Monday, 31 December 2012

Sitting out the winter

The cold winter months, with their low temperatures and long nights, can prove challenging for many creatures. Food may be hard to come by and energetic costs high, so many insects, birds and mammals adopt different strategies to see out the winter days and wait for the arrival of spring.

Some birds, including many of our familiar summer songsters, will have migrated south to seek out more favourable conditions. It is those species that feed on insects and other invertebrates that would face the greatest difficulties were they to remain here during the winter and so many move into Africa, perhaps crossing the Equator to take advantage of the bounty that follows the seasonal rains. Some insect-eating species, however, choose to remain here. Wrens, for example, manage to scrape a meagre living by maintaining winter territories, often establishing these in river or lakeside habitats, where the damp conditions favour higher levels of insect activity. Others, such as the Pied Wagtail, seek the warmth of commercial glasshouses or the waste heat of city centres to reduce their energetic costs overnight.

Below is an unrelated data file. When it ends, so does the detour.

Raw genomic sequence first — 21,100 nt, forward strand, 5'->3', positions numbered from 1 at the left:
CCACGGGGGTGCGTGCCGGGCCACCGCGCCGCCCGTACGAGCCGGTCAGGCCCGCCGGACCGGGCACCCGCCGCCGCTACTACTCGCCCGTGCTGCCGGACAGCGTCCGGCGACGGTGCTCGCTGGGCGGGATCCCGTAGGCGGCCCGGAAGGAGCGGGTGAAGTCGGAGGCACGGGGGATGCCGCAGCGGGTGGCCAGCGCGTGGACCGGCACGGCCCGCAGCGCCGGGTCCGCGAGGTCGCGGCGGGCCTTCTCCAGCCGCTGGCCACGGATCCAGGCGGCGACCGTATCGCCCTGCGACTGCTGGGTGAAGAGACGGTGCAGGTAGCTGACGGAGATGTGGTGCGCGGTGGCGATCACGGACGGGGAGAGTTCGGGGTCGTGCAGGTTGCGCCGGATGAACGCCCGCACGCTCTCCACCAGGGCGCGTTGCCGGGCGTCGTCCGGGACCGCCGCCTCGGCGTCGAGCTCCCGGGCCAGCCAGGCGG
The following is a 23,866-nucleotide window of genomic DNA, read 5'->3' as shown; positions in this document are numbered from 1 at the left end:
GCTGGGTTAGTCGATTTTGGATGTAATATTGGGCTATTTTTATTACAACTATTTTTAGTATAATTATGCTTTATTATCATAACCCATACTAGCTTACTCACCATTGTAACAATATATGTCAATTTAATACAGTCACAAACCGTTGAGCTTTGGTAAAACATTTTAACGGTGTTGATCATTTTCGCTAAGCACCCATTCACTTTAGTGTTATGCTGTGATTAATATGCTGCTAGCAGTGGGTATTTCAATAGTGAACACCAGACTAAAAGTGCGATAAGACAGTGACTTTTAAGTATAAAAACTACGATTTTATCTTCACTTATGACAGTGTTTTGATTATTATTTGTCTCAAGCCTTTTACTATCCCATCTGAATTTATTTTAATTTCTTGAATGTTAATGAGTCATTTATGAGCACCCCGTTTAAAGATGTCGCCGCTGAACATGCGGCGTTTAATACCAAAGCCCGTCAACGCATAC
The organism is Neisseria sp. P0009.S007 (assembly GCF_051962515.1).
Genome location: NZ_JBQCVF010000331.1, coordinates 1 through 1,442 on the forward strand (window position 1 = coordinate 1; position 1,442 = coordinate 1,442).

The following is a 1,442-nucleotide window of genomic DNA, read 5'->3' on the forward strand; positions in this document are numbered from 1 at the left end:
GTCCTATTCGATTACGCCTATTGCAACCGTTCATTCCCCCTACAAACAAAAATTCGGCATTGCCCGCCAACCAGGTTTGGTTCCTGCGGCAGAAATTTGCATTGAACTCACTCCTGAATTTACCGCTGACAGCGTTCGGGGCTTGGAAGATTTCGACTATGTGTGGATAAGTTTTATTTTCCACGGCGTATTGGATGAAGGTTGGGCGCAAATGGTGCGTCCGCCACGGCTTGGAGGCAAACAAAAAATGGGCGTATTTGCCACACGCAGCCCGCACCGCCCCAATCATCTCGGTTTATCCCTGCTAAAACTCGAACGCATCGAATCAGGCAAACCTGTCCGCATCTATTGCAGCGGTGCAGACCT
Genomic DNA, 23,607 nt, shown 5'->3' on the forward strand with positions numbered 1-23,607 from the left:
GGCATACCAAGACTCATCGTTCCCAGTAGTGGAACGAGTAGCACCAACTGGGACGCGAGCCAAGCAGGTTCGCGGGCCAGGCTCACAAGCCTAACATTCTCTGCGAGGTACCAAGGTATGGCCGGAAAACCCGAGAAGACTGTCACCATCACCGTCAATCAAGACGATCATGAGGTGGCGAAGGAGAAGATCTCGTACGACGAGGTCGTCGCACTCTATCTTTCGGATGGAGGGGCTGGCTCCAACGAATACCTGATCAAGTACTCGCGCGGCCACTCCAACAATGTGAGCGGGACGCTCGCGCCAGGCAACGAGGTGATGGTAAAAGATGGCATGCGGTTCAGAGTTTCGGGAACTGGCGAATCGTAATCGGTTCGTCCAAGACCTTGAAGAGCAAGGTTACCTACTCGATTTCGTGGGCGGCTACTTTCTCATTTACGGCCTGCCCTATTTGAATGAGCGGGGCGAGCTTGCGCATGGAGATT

Some of our insects over-winter as adults, perhaps entering torpor, reducing their ‘running costs’ and lowering their energetic demands. A few of our resident butterflies, for example, overwinter as adults, while nine species overwinter as eggs and eleven as pupae; the majority, however, spend the winter as caterpillars. It is also interesting to note that, with the exception of the speckled wood butterfly, the hibernating phase is always the same in a given butterfly species. Only in the speckled wood can hibernation occur as either a caterpillar or as a pupa. Other insects have a life cycle that sees eggs laid in summer or autumn used to secure passage through into spring. Eggs can be deposited in sheltered locations, they are often robust and require no external nutrition.